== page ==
Paid family leave is good for families and business
Last week I had the rare opportunity to testify as a witness in a U.S. Senate subcommittee on the subject of paid family leave. N.C. Senator Kay Hagan, chair of the Senate Health, Labor, Education and Pensions (HELP) committee, initiated the hearing in the Subcommittee for Children and Families. It was attended by senators Tom Harkin (IA), Al Franken (MN), Elizabeth Warren (MA), Patty Murray (WA), and Chris Murphy (CT). Senator Hagan took a strong stand by committing to put the issue of paid family leave on the congressional record.
I was there to tell my personal story, but in the days leading up to the testimony, friends, colleagues and acquaintances shared with me their stories of needing or taking personal leave. It seems virtually everyone can cite an instance in their life when they needed time off for personal reasons, be it a birth, illness or caring for a loved one.
Paid family leave helps you when you are most vulnerable and is intended as a temporary stop-gap until you can begin earning again. Yet, only 12 percent of U.S. workers have access to paid family leave. Forty percent do not even have access to the unpaid Family Medical Leave Act (FMLA). Of those that do have access to unpaid leave, many can’t afford to take it. Giving birth is the number one cause for temporary poverty in the United States and a top reason for bankruptcy. The U.S. is only one of two countries in the world without paid maternity leave. The other is Papua New Guinea.
The good news is that some businesses and even some other states have excellent paid family leave policies. New Jersey and California have employee pay-in systems that cover all workers. The National Partnership for Women and Families reports that more than 90 percent of businesses in these states report that paid family leave has either improved productivity amongst employees or shown no difference. Research of these programs shows less than 1 percent reported abuse.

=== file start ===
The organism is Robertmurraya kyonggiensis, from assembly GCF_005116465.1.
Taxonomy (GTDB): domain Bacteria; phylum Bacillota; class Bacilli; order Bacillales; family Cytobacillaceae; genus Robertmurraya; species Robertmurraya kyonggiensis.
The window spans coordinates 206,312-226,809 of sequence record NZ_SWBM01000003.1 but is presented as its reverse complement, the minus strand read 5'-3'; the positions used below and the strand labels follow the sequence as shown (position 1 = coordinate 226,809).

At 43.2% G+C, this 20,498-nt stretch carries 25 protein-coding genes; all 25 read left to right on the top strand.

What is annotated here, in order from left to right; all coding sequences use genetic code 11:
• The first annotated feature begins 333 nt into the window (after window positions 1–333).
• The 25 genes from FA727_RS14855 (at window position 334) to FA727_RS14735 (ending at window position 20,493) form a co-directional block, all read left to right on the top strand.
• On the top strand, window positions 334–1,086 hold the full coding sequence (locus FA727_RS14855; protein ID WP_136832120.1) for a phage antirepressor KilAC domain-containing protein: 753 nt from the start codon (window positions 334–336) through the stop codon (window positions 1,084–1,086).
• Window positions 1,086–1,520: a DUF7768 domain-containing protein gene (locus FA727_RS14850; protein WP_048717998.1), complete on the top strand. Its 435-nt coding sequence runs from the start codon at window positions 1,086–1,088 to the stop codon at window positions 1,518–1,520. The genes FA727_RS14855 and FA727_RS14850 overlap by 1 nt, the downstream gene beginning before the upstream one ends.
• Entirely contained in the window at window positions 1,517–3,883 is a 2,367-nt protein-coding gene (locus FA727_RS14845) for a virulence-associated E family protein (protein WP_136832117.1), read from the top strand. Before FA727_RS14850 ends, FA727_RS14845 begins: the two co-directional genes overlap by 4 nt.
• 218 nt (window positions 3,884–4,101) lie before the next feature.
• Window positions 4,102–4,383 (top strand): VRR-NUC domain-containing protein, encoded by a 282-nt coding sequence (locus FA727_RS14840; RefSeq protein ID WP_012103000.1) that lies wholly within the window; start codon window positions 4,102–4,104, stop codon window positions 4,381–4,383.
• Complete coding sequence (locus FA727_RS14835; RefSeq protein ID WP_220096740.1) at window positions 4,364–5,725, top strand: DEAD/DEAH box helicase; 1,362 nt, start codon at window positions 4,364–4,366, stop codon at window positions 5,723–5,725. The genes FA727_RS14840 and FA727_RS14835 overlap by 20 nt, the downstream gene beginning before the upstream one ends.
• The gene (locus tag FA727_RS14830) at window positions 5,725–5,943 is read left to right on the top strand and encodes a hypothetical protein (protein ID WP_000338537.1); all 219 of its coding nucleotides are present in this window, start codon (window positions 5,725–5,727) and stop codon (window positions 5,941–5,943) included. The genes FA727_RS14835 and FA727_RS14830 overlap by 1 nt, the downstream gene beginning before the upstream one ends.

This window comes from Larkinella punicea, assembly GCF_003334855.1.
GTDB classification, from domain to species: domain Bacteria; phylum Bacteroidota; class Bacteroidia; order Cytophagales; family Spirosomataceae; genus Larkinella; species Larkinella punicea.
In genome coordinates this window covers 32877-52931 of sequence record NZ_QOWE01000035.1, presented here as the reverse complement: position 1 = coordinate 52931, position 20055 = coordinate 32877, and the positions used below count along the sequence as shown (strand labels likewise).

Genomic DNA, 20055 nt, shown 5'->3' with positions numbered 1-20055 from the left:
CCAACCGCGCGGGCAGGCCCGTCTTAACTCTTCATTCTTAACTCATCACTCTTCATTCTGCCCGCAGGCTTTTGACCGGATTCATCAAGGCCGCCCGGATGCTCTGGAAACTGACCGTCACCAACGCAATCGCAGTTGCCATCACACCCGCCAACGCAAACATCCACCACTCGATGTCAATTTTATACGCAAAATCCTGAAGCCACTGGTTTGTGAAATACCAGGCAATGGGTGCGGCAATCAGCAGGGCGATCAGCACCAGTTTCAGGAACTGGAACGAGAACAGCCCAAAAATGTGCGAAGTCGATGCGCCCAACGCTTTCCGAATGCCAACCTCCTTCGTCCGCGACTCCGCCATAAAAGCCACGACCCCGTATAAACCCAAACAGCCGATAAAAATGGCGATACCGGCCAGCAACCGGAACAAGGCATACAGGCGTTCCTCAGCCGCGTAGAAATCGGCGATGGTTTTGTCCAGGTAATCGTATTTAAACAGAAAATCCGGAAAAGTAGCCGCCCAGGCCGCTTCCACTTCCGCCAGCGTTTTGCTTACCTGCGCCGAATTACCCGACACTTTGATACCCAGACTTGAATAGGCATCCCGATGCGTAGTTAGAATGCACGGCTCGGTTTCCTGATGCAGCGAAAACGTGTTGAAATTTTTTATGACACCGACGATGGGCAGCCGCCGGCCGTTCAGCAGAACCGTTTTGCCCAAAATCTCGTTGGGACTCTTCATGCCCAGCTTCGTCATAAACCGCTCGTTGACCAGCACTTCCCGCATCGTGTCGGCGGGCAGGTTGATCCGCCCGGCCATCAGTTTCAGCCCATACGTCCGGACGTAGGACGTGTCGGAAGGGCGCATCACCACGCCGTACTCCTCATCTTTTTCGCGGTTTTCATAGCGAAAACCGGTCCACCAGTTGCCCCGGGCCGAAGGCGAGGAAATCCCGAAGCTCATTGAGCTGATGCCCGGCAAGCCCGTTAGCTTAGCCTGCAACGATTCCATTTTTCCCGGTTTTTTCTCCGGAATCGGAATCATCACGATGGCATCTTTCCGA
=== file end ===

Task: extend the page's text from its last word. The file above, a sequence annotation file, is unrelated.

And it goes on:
Two businesses testified at Senator Hagan’s subcommittee hearing -- one large and one small. Maryella Gockel represented the U.S. division of Ernst & Young’s thousands of employees. She reported that before Ernst & Young adopted paid leave and flexible work policies, women were leaving at a 15 percent higher rate than men. When they instated those policies in 1990, it closed the gender retention gap, which saves them money. Gockel reported it costs Earnst & Young about 1-1 ½ times a full-time salary to rehire a lost employee.
When Redwoods Group in Morrisville increased paid sick days from five to unlimited, the number of days used per year dropped from five to three, said CEO Kevin Trapani. He shared his company’s unique insight that as his employees take leave, those that cover for them gain new skills, and those that take leave build trust and loyalty to the team. As a small company, Trapani said that every employee counts and these policies have led to a lean, loyal workforce with zero abuse.
My story is quite simple. I was part of the 40 percent who are ineligible for unpaid FMLA coverage. I was denied a flexible work environment after birth and risked losing my job if I didn’t return after my six-week medical leave. My former employer was trying hard to reduce employee turnover. With me, they failed. I left to find a new job at Duke University that valued me as a human being and a caregiver. I even took a pay cut because as a new mom, flexibility was worth as much or more than cash. After nearly seven years, the bargain paid off in mutual loyalty, flexibility and respect.
Paid leave is not valued in this country, because caregiving is not valued. Yet human capital is our greatest asset. Needing time to recover from birth or illness or to take care of a loved one is a human issue. Progressive businesses such as Duke, Redwoods Group and Ernst & Young have invested in their employees well-being and have reaped the rewards in reduced turnover, and a more productive labor force. Once this attitude is embraced, it will improve everything from early childhood investments, to education to paid family leave. We need a system that allows all workers access to paid family leave. I will continue to speak out about the benefits of paid leave until we have joined the rest of the 21st-century world.
Jeannine Sato is a Duke University employee and director of Durham Connects, a program of the Center for Child & Family Health. She lives in Durham with her husband and two children, ages 4 and 7.